What America can (and can’t) learn from Israeli gun laws
by Caroline Glick
When mass shootings take plan in the U.S., commentators routinely raise Israel as a case study to prove that guns in the hands of citizens save lives.
Israel, with its long and painful history of contending with terrorism, is rich with examples that prove this contention. In recent years, armed citizens have stopped dozens of terrorists. In some cases, those citizens acted when cowardly police officers shrank from danger.
For instance, on March 6, 2008, a terrorist disguised as a delivery man entered the Merkaz Harav seminary in Jerusalem with an assault rifle hidden in a television box. He opened fire on students studying in the library.
Two beat cops arrived on the scene but failed to enter the building to stop the killing.
In the event, a seminary student armed with a handgun, and an off duty infantry officerwho lived in the neighborhood, heard the shots and ran to the seminary. The student, a young rabbi, was armed with a handgun; the officer was carrying his assault rifle. Both men ignored the police officers who told them not to go inside. They entered the building and killed the terrorist, ending the massacre. By the time they arrived, eight students, including five high school students, had been killed, while eight more were wounded.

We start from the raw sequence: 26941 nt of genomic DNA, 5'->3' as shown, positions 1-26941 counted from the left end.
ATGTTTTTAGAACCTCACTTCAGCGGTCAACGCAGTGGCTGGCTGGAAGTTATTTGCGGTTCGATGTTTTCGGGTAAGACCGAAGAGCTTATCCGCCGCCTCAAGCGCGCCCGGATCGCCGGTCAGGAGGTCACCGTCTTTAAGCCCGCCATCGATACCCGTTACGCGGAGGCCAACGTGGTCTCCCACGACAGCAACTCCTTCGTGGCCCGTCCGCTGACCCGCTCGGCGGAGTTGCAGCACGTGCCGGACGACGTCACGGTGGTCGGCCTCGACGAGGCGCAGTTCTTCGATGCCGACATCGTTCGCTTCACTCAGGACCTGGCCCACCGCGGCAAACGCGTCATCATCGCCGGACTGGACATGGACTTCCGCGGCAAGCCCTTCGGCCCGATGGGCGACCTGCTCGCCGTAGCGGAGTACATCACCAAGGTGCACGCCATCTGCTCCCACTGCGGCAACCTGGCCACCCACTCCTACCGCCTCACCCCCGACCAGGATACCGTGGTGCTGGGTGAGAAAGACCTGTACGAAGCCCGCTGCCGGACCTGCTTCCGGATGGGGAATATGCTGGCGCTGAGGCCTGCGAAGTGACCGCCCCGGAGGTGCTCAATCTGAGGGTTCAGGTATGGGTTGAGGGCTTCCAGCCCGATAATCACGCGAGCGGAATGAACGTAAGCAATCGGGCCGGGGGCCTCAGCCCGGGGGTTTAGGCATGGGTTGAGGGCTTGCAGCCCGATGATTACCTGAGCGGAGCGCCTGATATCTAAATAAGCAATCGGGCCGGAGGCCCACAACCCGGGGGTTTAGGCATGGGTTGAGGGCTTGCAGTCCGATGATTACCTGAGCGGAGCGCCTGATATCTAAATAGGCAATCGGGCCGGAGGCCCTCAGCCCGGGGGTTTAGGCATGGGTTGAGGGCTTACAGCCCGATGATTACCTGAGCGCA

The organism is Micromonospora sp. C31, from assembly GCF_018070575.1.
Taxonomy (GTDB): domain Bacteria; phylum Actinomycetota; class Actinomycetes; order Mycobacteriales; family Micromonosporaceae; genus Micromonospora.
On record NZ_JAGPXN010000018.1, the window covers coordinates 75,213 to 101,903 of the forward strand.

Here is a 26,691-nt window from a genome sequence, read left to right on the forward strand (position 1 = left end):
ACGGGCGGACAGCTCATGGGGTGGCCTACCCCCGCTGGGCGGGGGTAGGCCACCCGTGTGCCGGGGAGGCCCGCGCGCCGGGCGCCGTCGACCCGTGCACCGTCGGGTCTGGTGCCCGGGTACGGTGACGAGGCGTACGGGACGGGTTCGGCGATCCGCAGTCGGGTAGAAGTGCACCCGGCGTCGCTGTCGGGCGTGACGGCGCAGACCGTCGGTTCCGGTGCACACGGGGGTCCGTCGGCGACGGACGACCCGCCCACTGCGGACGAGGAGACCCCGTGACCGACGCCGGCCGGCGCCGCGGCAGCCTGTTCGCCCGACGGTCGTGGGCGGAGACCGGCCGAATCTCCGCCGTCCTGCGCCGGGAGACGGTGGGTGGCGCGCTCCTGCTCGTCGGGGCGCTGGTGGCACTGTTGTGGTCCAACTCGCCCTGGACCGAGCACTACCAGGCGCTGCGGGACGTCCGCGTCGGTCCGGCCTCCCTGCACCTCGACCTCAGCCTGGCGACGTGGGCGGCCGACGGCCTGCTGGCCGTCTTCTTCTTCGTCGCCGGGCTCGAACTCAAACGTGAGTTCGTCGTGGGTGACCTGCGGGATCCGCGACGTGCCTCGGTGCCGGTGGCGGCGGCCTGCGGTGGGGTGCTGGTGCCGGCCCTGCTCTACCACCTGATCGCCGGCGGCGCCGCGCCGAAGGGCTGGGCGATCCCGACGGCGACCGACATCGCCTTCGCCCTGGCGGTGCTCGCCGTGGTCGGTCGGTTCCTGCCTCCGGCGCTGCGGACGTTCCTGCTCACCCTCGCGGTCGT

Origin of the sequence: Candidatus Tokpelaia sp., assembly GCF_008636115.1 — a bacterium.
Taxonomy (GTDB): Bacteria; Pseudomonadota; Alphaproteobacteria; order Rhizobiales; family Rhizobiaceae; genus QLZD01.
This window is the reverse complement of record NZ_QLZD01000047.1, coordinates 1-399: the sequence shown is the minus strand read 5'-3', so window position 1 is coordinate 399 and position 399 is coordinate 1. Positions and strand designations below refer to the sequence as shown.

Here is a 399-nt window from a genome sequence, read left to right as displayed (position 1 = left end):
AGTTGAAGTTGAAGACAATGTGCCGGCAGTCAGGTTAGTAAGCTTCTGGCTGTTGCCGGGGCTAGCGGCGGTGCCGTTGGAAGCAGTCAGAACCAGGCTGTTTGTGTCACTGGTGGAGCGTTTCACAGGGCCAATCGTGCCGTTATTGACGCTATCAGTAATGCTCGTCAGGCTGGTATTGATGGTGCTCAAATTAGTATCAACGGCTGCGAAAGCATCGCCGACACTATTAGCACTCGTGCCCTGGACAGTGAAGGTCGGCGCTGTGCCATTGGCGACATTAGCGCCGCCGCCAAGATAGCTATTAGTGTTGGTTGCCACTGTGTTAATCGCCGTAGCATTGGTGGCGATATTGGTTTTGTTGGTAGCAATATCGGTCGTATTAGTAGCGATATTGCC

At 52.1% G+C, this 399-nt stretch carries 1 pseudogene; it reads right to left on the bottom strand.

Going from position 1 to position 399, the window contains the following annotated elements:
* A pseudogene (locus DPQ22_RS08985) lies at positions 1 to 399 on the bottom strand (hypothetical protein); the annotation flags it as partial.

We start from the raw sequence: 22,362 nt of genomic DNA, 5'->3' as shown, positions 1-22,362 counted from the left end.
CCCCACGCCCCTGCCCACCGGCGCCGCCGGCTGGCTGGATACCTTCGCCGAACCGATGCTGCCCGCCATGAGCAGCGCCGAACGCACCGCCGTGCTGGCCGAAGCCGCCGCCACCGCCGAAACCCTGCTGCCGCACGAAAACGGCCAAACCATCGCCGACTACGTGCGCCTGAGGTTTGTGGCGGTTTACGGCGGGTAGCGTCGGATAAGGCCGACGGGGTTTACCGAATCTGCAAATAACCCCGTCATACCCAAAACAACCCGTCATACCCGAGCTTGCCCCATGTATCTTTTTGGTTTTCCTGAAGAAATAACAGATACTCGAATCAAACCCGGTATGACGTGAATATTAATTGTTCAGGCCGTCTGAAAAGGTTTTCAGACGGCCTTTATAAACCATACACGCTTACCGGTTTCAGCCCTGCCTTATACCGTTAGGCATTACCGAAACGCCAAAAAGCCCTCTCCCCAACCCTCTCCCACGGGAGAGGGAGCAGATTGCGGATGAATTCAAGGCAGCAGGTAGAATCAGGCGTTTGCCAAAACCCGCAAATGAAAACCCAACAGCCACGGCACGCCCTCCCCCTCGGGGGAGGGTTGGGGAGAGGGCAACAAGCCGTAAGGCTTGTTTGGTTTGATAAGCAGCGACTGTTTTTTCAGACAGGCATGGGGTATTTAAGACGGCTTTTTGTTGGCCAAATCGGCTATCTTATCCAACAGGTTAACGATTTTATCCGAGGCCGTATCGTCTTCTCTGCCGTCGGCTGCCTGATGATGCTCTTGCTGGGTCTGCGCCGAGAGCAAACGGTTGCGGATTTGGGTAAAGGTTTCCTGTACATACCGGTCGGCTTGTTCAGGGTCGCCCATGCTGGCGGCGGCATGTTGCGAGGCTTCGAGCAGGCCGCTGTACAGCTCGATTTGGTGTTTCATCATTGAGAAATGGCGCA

The most recent Palestinian terror campaign, which lasted more or less from October 2015 through April 2016, showed the need for an armed citizenry. In two major attacks in Tel Aviv, the terrorists, armed with rifles were able to kill at will for several minutes because none of the civilians at the sites of the attacks were armed.
In contrast, terror attacks in Jerusalem and Judea and Samaria, which took place during the same period, were repeatedly stopped at their outset by armed civilians who ran to the scene within moments.
In response to the public outcry, Public Security Minister Glad Erdan slightly loosened restrictions on eligibility for gun licenses and encouraged citizens with gun licenses to carry their weapons wherever they go.